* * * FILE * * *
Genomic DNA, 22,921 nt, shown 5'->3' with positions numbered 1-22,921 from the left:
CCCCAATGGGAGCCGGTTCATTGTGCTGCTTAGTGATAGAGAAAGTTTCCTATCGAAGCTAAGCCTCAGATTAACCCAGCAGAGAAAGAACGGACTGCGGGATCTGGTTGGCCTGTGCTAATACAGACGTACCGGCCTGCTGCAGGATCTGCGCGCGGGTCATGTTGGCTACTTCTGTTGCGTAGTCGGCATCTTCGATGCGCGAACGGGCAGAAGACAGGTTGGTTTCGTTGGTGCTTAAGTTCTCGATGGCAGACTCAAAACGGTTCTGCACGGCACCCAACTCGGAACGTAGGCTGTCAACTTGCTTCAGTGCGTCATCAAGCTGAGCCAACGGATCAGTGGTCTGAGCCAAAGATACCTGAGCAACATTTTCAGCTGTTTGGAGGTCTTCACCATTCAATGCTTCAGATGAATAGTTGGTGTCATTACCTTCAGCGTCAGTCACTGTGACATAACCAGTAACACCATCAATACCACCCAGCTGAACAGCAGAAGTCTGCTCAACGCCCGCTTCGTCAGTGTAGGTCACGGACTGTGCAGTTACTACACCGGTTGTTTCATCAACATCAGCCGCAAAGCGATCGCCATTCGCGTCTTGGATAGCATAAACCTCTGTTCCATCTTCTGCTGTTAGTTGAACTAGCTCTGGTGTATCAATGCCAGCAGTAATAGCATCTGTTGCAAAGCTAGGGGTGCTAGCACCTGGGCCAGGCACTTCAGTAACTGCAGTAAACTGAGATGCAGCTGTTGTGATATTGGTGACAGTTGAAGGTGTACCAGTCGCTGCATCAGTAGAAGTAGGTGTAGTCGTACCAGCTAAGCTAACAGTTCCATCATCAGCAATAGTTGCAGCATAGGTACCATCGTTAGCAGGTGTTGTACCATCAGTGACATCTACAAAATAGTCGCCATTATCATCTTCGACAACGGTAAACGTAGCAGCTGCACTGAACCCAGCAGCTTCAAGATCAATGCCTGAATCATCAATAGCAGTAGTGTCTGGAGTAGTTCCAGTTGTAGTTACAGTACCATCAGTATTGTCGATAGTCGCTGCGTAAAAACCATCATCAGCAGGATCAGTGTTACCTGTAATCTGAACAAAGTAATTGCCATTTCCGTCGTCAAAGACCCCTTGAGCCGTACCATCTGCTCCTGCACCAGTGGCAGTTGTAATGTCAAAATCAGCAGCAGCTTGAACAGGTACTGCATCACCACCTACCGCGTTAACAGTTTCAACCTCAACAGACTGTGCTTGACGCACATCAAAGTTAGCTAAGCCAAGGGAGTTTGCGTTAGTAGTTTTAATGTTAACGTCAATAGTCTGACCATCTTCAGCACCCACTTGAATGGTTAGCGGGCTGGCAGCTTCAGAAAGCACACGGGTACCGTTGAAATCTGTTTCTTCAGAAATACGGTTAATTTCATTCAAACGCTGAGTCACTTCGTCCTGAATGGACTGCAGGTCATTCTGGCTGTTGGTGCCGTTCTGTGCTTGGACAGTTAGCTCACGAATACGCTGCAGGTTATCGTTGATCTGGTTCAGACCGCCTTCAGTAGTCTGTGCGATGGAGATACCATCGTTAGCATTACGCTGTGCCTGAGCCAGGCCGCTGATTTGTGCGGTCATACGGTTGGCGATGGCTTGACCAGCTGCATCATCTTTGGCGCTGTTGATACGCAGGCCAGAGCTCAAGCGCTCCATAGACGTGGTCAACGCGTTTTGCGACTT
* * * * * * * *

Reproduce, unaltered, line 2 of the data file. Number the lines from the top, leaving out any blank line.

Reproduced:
CCCCAATGGGAGCCGGTTCATTGTGCTGCTTAGTGATAGAGAAAGTTTCCTATCGAAGCTAAGCCTCAGATTAACCCAGCAGAGAAAGAACGGACTGCGGGATCTGGTTGGCCTGTGCTAATACAGACGTACCGGCCTGCTGCAGGATCTGCGCGCGGGTCATGTTGGCTACTTCTGTTGCGTAGTCGGCATCTTCGATGCGCGAACGGGCAGAAGACAGGTTGGTTTCGTTGGTGCTTAAGTTCTCGATGGCAGACTCAAAACGGTTCTGCACGGCACCCAACTCGGAACGTAGGCTGTCAACTTGCTTCAGTGCGTCATCAAGCTGAGCCAACGGATCAGTGGTCTGAGCCAAAGATACCTGAGCAACATTTTCAGCTGTTTGGAGGTCTTCACCATTCAATGCTTCAGATGAATAGTTGGTGTCATTACCTTCAGCGTCAGTCACTGTGACATAACCAGTAACACCATCAATACCACCCAGCTGAACAGCAGAAGTCTGCTCAACGCCCGCTTCGTCAGTGTAGGTCACGGACTGTGCAGTTACTACACCGGTTGTTTCATCAACATCAGCCGCAAAGCGATCGCCATTCGCGTCTTGGATAGCATAAACCTCTGTTCCATCTTCTGCTGTTAGTTGAACTAGCTCTGGTGTATCAATGCCAGCAGTAATAGCATCTGTTGCAAAGCTAGGGGTGCTAGCACCTGGGCCAGGCACTTCAGTAACTGCAGTAAACTGAGATGCAGCTGTTGTGATATTGGTGACAGTTGAAGGTGTACCAGTCGCTGCATCAGTAGAAGTAGGTGTAGTCGTACCAGCTAAGCTAACAGTTCCATCATCAGCAATAGTTGCAGCATAGGTACCATCGTTAGCAGGTGTTGTACCATCAGTGACATCTACAAAATAGTCGCCATTATCATCTTCGACAACGGTAAACGTAGCAGCTGCACTGAACCCAGCAGCTTCAAGATCAATGCCTGAATCATCAATAGCAGTAGTGTCTGGAGTAGTTCCAGTTGTAGTTACAGTACCATCAGTATTGTCGATAGTCGCTGCGTAAAAACCATCATCAGCAGGATCAGTGTTACCTGTAATCTGAACAAAGTAATTGCCATTTCCGTCGTCAAAGACCCCTTGAGCCGTACCATCTGCTCCTGCACCAGTGGCAGTTGTAATGTCAAAATCAGCAGCAGCTTGAACAGGTACTGCATCACCACCTACCGCGTTAACAGTTTCAACCTCAACAGACTGTGCTTGACGCACATCAAAGTTAGCTAAGCCAAGGGAGTTTGCGTTAGTAGTTTTAATGTTAACGTCAATAGTCTGACCATCTTCAGCACCCACTTGAATGGTTAGCGGGCTGGCAGCTTCAGAAAGCACACGGGTACCGTTGAAATCTGTTTCTTCAGAAATACGGTTAATTTCATTCAAACGCTGAGTCACTTCGTCCTGAATGGACTGCAGGTCATTCTGGCTGTTGGTGCCGTTCTGTGCTTGGACAGTTAGCTCACGAATACGCTGCAGGTTATCGTTGATCTGGTTCAGACCGCCTTCAGTAGTCTGTGCGATGGAGATACCATCGTTAGCATTACGCTGTGCCTGAGCCAGGCCGCTGATTTGTGCGGTCATACGGTTGGCGATGGCTTGACCAGCTGCATCATCTTTGGCGCTGTTGATACGCAGGCCAGAGCTCAAGCGCTCCATAGACGTGGTCAACGCGTTTTGCGACTT